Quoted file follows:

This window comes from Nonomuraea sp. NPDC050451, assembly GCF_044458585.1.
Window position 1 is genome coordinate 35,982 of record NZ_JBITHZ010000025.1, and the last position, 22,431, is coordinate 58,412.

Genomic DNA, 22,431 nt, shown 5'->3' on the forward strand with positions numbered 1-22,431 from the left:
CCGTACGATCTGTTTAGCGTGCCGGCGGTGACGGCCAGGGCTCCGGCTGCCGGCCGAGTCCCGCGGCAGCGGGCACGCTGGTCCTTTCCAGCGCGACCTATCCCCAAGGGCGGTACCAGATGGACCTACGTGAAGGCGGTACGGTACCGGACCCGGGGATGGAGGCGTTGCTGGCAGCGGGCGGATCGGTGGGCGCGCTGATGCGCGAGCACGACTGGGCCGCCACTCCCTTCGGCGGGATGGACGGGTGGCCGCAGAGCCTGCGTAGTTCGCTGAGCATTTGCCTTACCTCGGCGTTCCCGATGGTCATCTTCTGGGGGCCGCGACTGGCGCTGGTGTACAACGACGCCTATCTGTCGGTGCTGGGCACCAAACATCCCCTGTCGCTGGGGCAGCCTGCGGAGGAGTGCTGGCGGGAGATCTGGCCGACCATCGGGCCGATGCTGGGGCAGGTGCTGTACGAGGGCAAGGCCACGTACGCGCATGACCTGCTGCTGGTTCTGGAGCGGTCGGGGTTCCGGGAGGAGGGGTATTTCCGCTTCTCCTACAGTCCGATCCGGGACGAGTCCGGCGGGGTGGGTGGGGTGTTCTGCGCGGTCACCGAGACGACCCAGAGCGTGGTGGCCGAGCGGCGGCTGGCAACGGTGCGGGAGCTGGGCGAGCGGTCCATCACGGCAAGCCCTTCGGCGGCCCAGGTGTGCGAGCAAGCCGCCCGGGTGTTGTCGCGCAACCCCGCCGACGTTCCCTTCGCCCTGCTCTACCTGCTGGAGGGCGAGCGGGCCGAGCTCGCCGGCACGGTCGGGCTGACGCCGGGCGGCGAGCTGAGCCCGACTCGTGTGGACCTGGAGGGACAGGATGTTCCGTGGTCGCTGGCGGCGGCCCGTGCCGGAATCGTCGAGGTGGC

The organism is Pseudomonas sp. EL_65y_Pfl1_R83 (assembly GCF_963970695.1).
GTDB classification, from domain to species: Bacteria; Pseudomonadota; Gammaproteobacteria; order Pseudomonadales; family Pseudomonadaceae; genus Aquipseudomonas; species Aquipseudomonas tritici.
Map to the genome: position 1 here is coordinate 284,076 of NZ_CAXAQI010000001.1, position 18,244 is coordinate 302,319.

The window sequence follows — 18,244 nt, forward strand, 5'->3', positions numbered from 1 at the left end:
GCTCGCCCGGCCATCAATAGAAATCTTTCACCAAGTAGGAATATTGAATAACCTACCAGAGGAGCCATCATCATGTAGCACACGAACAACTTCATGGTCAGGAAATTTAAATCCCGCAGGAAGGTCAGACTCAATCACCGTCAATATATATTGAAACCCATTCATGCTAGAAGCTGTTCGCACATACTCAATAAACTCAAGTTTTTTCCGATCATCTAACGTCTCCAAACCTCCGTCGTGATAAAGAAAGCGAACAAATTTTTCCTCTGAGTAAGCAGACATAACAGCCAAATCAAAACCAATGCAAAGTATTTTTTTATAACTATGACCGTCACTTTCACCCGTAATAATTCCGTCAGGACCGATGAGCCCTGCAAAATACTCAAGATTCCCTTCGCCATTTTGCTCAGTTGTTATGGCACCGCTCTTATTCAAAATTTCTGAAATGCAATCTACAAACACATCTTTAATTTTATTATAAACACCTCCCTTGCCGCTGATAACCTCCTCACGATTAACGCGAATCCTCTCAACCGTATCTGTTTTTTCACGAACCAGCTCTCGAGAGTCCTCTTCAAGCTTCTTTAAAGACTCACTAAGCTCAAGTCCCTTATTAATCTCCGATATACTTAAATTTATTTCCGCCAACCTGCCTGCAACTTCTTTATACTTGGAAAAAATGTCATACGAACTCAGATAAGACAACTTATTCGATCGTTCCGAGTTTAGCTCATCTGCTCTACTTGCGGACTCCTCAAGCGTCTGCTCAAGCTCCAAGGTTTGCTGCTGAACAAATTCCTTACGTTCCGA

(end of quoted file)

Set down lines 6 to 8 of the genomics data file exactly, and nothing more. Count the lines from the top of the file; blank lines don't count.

GTDB classification, from domain to species: Bacteria; Pseudomonadota; Gammaproteobacteria; order Pseudomonadales; family Pseudomonadaceae; genus Aquipseudomonas; species Aquipseudomonas tritici.
Map to the genome: position 1 here is coordinate 284,076 of NZ_CAXAQI010000001.1, position 18,244 is coordinate 302,319.

The window sequence follows — 18,244 nt, forward strand, 5'->3', positions numbered from 1 at the left end: